Kit, Ania and their two kids enjoy hiking, camping biking and other outdoor activities—this is one of the reasons why they are dedicated to doing what they can to protect the environment. The parents hope to lead by example for their two boys, and show them how the household’s choices can have a positive impact. 

To do their part, the Richmonds have been replacing their appliances with high-efficiency appliances like an induction stove and LEDs. In the future, they want to electrify their hot water system, replace their furnace with an electric heat pump and install solar panels on their roof. 

The Lai Family

Calvin and Janet of Stouffville, Ontario, want to bring sustainability to their suburban home and lifestyle, and strive towards net-zero. Living and raising a new family sustainably isn’t always the easiest in the suburbs, but the two is actively seeking ways to reduce their home’s carbon footprint. 

Right now, Calvin’s commute to work would take one hour and 45 minutes by public transit, meaning he opts to take his fuel-efficient compact car on the 16-minute drive instead. However, he is currently thinking of ways to cut down his transportation emissions, like using an e-bike or an electric vehicle.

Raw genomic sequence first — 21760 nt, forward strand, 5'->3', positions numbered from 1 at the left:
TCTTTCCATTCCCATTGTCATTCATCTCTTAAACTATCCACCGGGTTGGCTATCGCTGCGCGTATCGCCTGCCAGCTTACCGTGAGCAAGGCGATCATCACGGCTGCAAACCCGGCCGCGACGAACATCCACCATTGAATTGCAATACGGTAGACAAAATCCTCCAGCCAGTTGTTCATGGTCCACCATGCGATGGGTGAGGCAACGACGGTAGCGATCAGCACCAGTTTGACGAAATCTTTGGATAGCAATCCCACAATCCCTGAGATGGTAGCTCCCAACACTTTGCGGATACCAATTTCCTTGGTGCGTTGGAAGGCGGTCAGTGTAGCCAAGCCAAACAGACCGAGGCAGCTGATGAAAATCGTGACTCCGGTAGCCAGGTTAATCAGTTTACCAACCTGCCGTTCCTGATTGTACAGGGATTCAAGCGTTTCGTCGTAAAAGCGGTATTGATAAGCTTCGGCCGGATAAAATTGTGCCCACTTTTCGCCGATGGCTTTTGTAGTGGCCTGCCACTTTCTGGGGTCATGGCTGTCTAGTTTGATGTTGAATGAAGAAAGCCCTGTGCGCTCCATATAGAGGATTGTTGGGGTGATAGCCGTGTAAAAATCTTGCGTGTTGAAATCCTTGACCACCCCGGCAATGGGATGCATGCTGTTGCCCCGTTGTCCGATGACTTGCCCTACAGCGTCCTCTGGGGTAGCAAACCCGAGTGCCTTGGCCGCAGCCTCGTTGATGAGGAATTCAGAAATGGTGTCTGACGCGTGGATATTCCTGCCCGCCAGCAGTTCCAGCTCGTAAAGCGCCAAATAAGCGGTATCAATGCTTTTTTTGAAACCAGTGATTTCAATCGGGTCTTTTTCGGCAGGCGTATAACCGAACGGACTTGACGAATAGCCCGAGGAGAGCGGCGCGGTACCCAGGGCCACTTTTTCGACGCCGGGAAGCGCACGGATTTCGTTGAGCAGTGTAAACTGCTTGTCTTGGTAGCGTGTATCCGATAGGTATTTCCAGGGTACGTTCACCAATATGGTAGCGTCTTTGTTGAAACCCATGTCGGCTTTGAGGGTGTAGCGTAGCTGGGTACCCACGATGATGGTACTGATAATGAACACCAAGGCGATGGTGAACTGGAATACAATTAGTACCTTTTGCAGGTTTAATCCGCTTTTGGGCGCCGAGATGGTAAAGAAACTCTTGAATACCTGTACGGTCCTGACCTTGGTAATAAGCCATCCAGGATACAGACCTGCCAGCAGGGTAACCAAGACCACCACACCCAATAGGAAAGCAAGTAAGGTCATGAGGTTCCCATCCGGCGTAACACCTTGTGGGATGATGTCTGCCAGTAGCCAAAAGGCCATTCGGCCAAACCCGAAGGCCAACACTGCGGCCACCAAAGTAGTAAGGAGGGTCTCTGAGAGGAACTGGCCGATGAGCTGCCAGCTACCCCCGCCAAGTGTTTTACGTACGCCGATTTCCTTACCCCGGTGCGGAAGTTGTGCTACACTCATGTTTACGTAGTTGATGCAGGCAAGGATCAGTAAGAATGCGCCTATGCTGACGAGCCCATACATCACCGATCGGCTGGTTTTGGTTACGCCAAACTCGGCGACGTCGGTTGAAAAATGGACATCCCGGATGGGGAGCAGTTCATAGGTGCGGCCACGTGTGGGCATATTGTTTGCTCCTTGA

The family’s home currently has a high-efficiency gas furnace and air conditioner, both controlled by a smart thermostat. While their water heater uses natural gas, they are hoping to replace it with an electric model instead. They also have newer ENERGY STAR® certified appliances, but hope to replace them incrementally with newer and more efficient models to save money each month. Going forward, they hope to improve their home using triple-glaze windows and improved attic insulation, and by installing solar panels. 

The Pistor Family

Jennifer and Remo Pistor and their three kids currently live in a home constructed in the 1940s in New Westminster, B.C. Their overall philosophy is to make progress and not sweat perfection, making smaller but frequent lifestyle changes to reduce their emissions. 

The family of five has a strong DIY ethic, and has made several home upgrades like a kitchen renovation using energy efficient appliances. As they both work from home, they don’t drive very much, and prefer to shop in their own community. They also have a large garden that they use to grow their own produce, but will shop local and buy in-season goods as much as possible. 

Jennifer is an advocate of the slow fashion movement, and is an avid second-hand shopper. She even blogs on the topics. By doing this, she hopes to find ways to be stylish while also avoiding buying new products that have an environmental footprint, and highlight the benefits of these approaches to inform her readers. The family writ-large is also committed to reducing, reusing and recycling.

The family wants to do more to achieve a net-zero life, however. They plan to install new high-efficiency windows, replace their furnace with an electric heat pump and install rain chains to collect water for their garden.